5 Little Monsters: Rock Painting

Rock Painting

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It is time for another Summer Camp Craft Saturday! This is the second of 9 weeks of summer camp crafts, and we are painting rocks.

Last week, for week 1, we made friendship bracelets because I felt like that is one of the most common crafts to have made at summer camps, and I feel like painted rocks are right up there. I mean, who hasn't painted a rock at some point. 

In fact, I kind of felt weird writing this post and making the video because it is just painting rocks, not really something that needs a long drawn out tutorial. I went back and forth on how exactly I wanted to do it, whether I should make a specific design and show how to recreate it, or just a more general rock painting tips and tricks type tutorial. In the end I decided to go the more general tips and tricks and route. 

One of my favorite things about rock painting is the fact that it is fun for all ages, from adults, to teens, to little kids, it is fun to see what everyone comes up with. This is one of those projects that as soon as I started it I had lots of little helpers joining in. Everyone wanted a turn to paint a rock or two. 

How to Make Painted Rocks

You will need:

  • rocks
  • acrylic paint, paint pens, or markers
  • paintbrushes if using paints



Let's start with the rocks.

When looking for rocks to paint you want smooth rocks, I like to use rocks that are on the smaller side, probably about 2"-4" maybe up to about 6", but that is really personal preference. 

You can obviously find rocks outside to paint. I have an area on the side of my house where the ground is really rocky and we can usually find a few good rocks there, but a lot of them are pretty rough and broken so we have to pick through them to find the best ones. 

If you don't have somewhere to pick up rocks outside there are a couple other options. First purchase some landscaping rocks. You can get these from landscaping or home improvement stores. I picked up a bag from Lowes for pretty cheap that had a lot of rocks. 

Another option is Amazon or other online retailers. On Amazon you can find rocks specifically sold for painting, they are smooth and round and flat, perfect for painting. But you will be paying for that. This is definitely the most expensive route to go when getting rocks to paint. When I bought some this way they were probably 2-3 times the cost of the rocks I got at Lowes for a lot less rocks. It just comes down to convenience or cost and which is more important to you. 


Again, there are a few different options for paints that you can use when painting rocks and they each have some pros and cons. The ones I like to use are:

Acrylic Craft Paints

These are one of my favorite options for a couple of reasons. There is a huge variety of colors. They are pretty inexpensive. And chances are if you are a crafter you probably have a box full that you have collected for different projects. If that is the case and you find rocks in your backyard than painted rocks can be a completely free project. Paints can also be blended in ways that the other options on my list can't, you can blend colors to give you an ombre or gradient effect, you can do shading , or you can do paint pouring, as a couple of examples.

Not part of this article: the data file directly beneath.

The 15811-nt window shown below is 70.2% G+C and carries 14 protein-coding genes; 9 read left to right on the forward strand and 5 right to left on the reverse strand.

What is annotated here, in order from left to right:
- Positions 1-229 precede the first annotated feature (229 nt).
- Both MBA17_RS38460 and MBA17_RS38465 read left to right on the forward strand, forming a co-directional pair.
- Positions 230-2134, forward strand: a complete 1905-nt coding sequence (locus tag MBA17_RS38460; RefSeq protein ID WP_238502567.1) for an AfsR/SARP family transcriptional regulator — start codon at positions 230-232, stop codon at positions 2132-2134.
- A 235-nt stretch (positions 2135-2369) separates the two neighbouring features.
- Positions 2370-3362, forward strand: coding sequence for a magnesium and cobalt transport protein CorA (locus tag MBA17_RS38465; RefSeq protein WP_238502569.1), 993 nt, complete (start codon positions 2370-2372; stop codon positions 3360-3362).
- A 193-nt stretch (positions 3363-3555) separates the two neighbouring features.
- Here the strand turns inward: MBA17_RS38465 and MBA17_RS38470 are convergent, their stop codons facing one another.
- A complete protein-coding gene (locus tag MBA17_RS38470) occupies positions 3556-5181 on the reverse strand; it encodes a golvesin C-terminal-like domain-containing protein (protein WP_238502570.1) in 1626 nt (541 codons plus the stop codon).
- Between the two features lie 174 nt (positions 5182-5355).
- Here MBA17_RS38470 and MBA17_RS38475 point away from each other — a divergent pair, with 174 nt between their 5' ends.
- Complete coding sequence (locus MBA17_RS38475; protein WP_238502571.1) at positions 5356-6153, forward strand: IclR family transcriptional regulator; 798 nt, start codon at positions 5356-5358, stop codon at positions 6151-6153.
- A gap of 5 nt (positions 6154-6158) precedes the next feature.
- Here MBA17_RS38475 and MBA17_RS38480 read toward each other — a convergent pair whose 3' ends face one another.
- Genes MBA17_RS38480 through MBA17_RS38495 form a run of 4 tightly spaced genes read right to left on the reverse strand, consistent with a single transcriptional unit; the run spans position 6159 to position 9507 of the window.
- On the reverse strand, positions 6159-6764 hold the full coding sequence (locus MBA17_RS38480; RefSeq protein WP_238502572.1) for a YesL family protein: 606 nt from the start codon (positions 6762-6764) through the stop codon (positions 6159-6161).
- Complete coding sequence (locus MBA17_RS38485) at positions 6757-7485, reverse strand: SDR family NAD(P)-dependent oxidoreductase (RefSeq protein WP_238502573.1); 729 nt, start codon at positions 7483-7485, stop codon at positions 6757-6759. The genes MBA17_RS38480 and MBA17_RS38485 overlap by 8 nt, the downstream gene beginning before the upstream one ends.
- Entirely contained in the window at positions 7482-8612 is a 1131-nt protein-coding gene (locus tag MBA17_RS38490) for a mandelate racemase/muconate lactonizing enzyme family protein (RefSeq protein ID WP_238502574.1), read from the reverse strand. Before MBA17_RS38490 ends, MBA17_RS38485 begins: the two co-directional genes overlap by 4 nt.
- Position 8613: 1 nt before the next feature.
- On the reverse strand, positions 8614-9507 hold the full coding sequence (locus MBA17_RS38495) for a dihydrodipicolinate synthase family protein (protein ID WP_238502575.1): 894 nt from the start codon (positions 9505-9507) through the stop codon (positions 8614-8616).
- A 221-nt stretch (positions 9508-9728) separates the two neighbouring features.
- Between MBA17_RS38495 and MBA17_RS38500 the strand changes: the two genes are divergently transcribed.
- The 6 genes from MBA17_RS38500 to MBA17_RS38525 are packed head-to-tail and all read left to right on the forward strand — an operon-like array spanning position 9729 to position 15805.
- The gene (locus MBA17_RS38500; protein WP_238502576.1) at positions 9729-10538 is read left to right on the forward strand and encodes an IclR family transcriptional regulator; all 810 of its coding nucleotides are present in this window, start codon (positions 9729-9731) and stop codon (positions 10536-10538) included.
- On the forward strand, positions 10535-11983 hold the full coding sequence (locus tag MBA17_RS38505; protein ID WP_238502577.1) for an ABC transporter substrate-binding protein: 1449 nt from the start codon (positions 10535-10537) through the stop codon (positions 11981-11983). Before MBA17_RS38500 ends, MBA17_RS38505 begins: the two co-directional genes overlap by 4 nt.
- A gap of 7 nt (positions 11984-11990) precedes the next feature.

The downside of paints is that they can be a little bit messy, especially if you are painting with kids. You will need paintbrushes, palettes, and water in addition to the paints. 

Paint Pens

Another good option is using paint pens. Paint pens are great because they can give you really good coverage with less mess and more control than paints and a paintbrush. I think paint pens are a really great option with kids because they are so much less messy. You don't have gloppy paint and dirty paintbrushes everywhere. It is all kind of just built into the pen. 

The biggest downside to paint pens in my opinion is that they are definitely pricier than paints, they don't last as long, and you probably won't have as many color options. I have a box that I got on sale a long time ago on Amazon that was a 24 pack, but most of the packs I saw had a lot fewer pens and were more expensive. Also after a couple of times of using them some of the colors are already running out. Bottles of paint seem to last quite a bit longer. 


Another option instead of using paint is to use Sharpie markers to draw designs on the rocks. This is similar to the paint pens as far as the less messy and more control part, however this is definitely my least favorite option. You don't get the same coverage that you get with the paint or paint pens. It is more transparent, you can see the rock through the color. I just feel like it doesn't look quite as good, but it is definitely doable.

But, I do think there is a place for Sharpies in rock painting. My favorite way to use them is to combine them with paint. You can use them to write on the rock after you have painted it. Metallic Sharpies work really great for adding a little shiny element to your rock. 


A few different techniques you can try when painting your rocks are:

Just painting the design you want and leave the rest of the rock plain. For example, if you want to paint a heart, you just paint the heart and the area around the heart is just plain rock.

Doing a base coat over the whole rock. For this option you would paint the entire rock one color and then paint the design on top in another color. 

And last you can paint a shape on the top of your rock as sort of a canvas to paint your design. Paint an oval or other shape in your background color, similar to the base coat method but instead of paint the whole rock it is just a section. Then paint the design on top of that shape. 

Add details with other paint colors, or combine paints and sharpies to make fun designs. 

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